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Plasma Cell Stomatitis in Cats
Revised: June 03, 2023
Published: November 25, 2002

(Also called lymphoplasmacytic stomatitis, LPS, feline caudal stomatitis, chronic oral inflammatory disease, feline chronic gingivostomatitis, or caudal mucositis)

A general physical examination involves an inspection of the teeth and mouth, provided that the patient is of a cooperative nature. We see plaque build-up, tartar, missing teeth, and all sorts of dental conditions that result from a lifetime of basically no toothbrushing (sadly, the norm for cats) but sometimes we see a certain type of gingivitis.  In this situation, the gums are bright red and inflamed, especially in the area in the back of the mouth where the upper and lower jaws hinge together. This area is called the palatoglossal arch or sometimes the fauce.

Consider a cat's mouth. If the teeth show fairly moderate to heavy tartar deposits, but the uninvolved soft tissues of the mouth are relatively normal, that cat would need a dental cleaning and perhaps even some extractions to restore the mouth to health. Most cats have some degree of periodontal disease if their teeth are rarely brushed. There is associated gum disease with periodontal disease, and most cats do not have to contend with oral disease beyond this. Plasma cell stomatitis is different.

Cat with caudal stomatitis. The palatoglossal arches are angry and red
Cat with caudal stomatitis. The palatoglossal arches are angry and red. Photo by Dr. Michele Sandefur

The cat in the photo has plasma cell stomatitis. The gums are puffy, red, and irritated. The teeth have already been extracted in treating this condition. The area where the inflammation centers is the fauce, which is the area in the back of the mouth where the upper and lower jaws come together. Often this area is so painful that the cat can hardly open their mouth, will hardly eat or groom themselves, and will have stinky breath.

A biopsy is necessary to confirm the diagnosis of plasma cell stomatitis, but the inflammation around the fauce area is often used as the sole diagnostic criterion.

How Do Cats Get this Disease?

Electron micrograph of the feline calicivirus. Photo by CDC.
Electron micrograph of the feline calicivirus. Photo by CDC.

Sadly, we do not know how cats get this condition, and until we do it will be hard to prevent. Multiple factors appear to be at work. The condition seems to result from an inappropriate immune reaction against the plaque that forms on the teeth or other oral antigens. Most cats with this condition have been found to be chronic carriers of calicivirus, one of the common upper respiratory viruses of cats, and cats who are positive for feline immunodeficiency virus (FIV) seem predisposed to it. Metabolic diseases that contribute to oral inflammation may also be afoot, so some blood tests will identify any fixable underlying causes. Which tests are recommended are determined on a case-by-case basis.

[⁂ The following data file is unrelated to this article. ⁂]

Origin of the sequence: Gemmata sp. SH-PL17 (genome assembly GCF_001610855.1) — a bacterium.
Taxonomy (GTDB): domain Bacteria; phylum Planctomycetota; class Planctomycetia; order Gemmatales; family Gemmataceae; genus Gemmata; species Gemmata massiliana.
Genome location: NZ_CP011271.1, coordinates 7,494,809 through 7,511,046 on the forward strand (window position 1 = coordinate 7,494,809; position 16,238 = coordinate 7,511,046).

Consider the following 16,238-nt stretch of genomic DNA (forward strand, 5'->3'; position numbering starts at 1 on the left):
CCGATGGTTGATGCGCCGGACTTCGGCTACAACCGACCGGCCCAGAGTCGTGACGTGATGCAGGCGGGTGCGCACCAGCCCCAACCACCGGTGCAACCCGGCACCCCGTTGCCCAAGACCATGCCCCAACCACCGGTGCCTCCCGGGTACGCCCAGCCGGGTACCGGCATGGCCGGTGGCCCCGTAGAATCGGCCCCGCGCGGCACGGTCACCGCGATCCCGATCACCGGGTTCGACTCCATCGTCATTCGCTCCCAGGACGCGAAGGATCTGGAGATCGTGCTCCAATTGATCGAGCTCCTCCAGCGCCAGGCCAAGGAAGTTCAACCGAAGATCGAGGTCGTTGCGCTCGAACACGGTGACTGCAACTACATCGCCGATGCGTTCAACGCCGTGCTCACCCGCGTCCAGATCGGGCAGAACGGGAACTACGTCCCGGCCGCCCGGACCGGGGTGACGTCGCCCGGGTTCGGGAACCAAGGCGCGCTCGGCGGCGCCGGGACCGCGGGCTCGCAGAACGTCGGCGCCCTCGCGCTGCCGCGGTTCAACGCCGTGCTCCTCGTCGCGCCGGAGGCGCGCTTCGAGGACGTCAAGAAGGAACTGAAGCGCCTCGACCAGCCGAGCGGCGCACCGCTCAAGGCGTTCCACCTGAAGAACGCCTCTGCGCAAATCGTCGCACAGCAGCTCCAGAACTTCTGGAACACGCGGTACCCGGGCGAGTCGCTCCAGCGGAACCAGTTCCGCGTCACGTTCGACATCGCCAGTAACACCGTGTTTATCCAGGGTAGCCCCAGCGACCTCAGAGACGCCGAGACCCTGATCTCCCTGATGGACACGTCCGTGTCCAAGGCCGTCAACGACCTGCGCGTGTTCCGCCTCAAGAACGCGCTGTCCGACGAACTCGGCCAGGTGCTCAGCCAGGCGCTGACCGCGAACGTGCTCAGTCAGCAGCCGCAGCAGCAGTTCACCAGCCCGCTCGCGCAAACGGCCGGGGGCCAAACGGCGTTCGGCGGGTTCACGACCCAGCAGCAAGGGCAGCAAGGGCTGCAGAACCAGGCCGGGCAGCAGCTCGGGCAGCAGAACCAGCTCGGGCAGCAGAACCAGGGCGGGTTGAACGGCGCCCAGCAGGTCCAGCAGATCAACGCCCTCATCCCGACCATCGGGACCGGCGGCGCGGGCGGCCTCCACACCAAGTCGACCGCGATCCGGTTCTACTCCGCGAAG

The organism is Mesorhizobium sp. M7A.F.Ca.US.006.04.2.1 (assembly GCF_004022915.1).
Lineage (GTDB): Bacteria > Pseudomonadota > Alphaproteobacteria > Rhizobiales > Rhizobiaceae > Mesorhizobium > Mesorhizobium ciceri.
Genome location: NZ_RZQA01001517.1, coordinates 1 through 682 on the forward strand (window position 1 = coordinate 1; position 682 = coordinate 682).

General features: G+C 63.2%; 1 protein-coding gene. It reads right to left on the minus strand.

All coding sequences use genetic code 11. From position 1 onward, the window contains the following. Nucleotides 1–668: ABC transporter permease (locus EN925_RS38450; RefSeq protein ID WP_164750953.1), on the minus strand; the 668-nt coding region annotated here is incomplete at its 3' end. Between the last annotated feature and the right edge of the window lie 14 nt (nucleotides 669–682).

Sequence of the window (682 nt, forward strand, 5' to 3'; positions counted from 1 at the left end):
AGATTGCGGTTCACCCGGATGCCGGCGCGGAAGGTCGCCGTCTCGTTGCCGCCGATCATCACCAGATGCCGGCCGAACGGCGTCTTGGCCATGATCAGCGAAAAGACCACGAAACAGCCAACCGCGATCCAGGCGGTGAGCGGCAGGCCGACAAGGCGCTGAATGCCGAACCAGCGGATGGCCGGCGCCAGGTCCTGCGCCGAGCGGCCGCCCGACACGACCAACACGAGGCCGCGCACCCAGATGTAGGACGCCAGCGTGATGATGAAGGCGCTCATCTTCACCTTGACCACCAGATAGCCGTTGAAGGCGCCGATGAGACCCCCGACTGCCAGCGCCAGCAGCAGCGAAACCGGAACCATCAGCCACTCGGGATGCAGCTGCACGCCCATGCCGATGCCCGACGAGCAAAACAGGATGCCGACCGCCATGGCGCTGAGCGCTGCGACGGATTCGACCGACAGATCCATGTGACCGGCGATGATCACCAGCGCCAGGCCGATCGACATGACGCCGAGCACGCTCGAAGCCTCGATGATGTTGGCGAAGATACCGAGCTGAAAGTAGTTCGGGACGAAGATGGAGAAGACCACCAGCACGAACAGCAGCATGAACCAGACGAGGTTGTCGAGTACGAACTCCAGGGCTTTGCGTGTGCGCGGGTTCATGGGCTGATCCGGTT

How Do we Treat it?

No single treatment seems to be appropriate for every patient but the basic principles in treating feline caudal stomatitis involve plaque control, inflammation control, pain control, and nutritional support.

Full Mouth Extractions

Though it may seem dramatic, the best way to control the ongoing oral reaction in this situation is to extract the teeth. Generally, all the molars and premolars (all the teeth from the fangs back to the throat) must be removed including any root tips. Some cats must have the fangs and the tiny incisors between the fangs removed as well, but most cats are controlled with just back teeth extractions.

Full mouth extractions may seem extreme, but this approach yields the best long-term results for most patients. In one study of cats with plasma cell stomatitis that had their molars and premolars extracted, 20% were improved to a point where medication could control the pain and inflammation, and 60% were cured outright with no further treatment needed. The 60% number was increased to 90% when the canine teeth (fangs) were extracted as well.  

Most of the cats that did not do well with full-mouth extraction had been on medical management for months to years before the extraction (there is a point where the inflammation is too well seated for extraction to work). The take-home lesson is not to consider full-mouth extraction to be a last resort but to pursue it early in the course of the condition so as to get the best possible results. 

Full-mouth extraction is not inexpensive. Your veterinarian may not be comfortable doing this, and you should discuss whether referral to a dental specialist is in the best interest of you and your cat. 

Dental radiography is a must to make sure all the root tips have been removed, and proper burring of the tooth socket is needed to ensure the periodontal ligament has been fully obliterated and will not cause ongoing inflammation. Pain medication is typically prescribed after extractions of this extent, but it is common for owners to report that cats appear less painful right away than prior to the extractions and accept food hungrily for the first time in months.